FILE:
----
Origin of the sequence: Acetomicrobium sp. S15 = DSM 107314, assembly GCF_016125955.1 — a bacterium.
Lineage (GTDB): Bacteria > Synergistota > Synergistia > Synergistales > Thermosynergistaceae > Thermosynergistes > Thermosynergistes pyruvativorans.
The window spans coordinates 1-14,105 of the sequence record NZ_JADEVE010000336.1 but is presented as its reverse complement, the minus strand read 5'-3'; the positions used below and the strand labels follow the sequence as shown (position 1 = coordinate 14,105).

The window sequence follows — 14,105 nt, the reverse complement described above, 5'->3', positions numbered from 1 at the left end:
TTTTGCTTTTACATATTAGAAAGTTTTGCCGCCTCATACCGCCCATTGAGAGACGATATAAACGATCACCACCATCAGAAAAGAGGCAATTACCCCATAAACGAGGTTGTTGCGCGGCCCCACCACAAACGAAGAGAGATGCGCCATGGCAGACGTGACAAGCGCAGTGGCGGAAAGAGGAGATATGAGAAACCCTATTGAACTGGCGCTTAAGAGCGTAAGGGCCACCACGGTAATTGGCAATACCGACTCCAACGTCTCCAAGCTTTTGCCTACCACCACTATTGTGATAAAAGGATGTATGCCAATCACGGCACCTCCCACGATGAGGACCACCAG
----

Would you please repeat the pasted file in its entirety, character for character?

Origin of the sequence: Acetomicrobium sp. S15 = DSM 107314, assembly GCF_016125955.1 — a bacterium.
Lineage (GTDB): Bacteria > Synergistota > Synergistia > Synergistales > Thermosynergistaceae > Thermosynergistes > Thermosynergistes pyruvativorans.
The window spans coordinates 1-14,105 of the sequence record NZ_JADEVE010000336.1 but is presented as its reverse complement, the minus strand read 5'-3'; the positions used below and the strand labels follow the sequence as shown (position 1 = coordinate 14,105).

The window sequence follows — 14,105 nt, the reverse complement described above, 5'->3', positions numbered from 1 at the left end:
TTTTGCTTTTACATATTAGAAAGTTTTGCCGCCTCATACCGCCCATTGAGAGACGATATAAACGATCACCACCATCAGAAAAGAGGCAATTACCCCATAAACGAGGTTGTTGCGCGGCCCCACCACAAACGAAGAGAGATGCGCCATGGCAGACGTGACAAGCGCAGTGGCGGAAAGAGGAGATATGAGAAACCCTATTGAACTGGCGCTTAAGAGCGTAAGGGCCACCACGGTAATTGGCAATACCGACTCCAACGTCTCCAAGCTTTTGCCTACCACCACTATTGTGATAAAAGGATGTATGCCAATCACGGCACCTCCCACGATGAGGACCACCAG